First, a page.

If you know who Cookie Mueller is, then you already love her. Her name is a shibboleth for film hags and art fags. But what’s more important than her obscure notoriety is that you get the impression that she was loved in her lifetime — and loved well. She was “above all, a goddess,” according to her friend and fellow Baltimorean, the director John Waters. Another friend, the writer Gary Indiana, described her as “a woman in flames — like I’d never seen before…like a comet going across the sky once in a century.” When Waters says, “Boy, do I miss that girl,” you miss her, too, even if you never knew her.
Cookie Mueller was born Dorothy Karen Mueller, but she says she was called Cookie since before she could walk. She was known for her roles in Waters’s films, including Pink Flamingos, Desperate Living, and Female Trouble. (She inspired the title of the latter when she described her hospitalization for pelvic inflammatory disorder as “just a little female trouble, hon.”) She wrote an art column for Details but confessed she didn’t always go to the shows she reviewed. In “Ask Dr. Mueller,” her column for the East Village Eye, she advised concerned citizens about herbal cures for various ailments and fielded questions about drug use, like what to cut your coke with and whether it can kill (“you bet your boots it can”). Nan Goldin took her picture, a lot: laughing with her hand over her heart, alone at the bar, on the toilet in the Mudd Club, in white at her wedding, beside her husband’s casket, and finally, resting in her own.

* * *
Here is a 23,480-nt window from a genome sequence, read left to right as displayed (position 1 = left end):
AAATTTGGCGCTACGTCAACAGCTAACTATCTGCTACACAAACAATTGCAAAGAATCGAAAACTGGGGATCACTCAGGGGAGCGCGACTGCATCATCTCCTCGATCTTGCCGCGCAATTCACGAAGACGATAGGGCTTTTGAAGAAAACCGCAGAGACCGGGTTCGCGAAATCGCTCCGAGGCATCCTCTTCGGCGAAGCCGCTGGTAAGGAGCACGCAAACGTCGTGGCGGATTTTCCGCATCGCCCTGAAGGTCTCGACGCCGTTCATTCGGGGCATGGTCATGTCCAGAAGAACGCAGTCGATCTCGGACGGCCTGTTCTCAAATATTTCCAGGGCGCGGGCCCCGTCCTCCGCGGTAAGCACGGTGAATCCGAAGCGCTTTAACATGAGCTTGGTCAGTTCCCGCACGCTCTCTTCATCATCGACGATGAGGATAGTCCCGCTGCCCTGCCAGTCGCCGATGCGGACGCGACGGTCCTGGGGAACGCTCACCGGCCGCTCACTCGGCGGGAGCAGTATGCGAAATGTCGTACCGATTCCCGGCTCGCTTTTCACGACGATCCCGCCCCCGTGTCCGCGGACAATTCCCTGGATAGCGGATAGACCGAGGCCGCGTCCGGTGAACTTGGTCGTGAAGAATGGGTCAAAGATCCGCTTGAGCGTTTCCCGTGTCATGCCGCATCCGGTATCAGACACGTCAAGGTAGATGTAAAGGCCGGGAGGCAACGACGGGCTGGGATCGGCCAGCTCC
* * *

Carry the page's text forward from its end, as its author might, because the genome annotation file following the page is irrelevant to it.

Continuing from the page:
Thanks to a new Semiotext(e) collection of her journalism, essays, fables, and stories, Walking Through Clear Water in a Pool Painted Black, Cookie has a new audience. Her writing conveys a fearlessness that feminism needs now, that our art needs now: our writing, our cool scenes, our Saturday nights. She lived through an epoch — the height of Haight-Ashbury, the “ford to city: drop dead”–era of fiscal crisis NYC — that has been romanticized by the generations who followed. While she never glossed over the grit of those days, she did make it seem enviably livable, breathable. In “Sam’s Party–Lower East Side, 1979,” she recalls reviving the overdosed birthday boy with an ice bath, salt, and a syringe. In an interview with the Los Angeles Times, Indiana remarked “There has been so much necrophile sentimentality of the ‘80s, as if they were this wonderful period. They really weren’t. In the ‘80s — everybody died…. I don’t want to revisit that in any way whatsoever.” He’s talking about Cookie, among others. She died in 1989, at the age of 40, of AIDS-related pneumonia.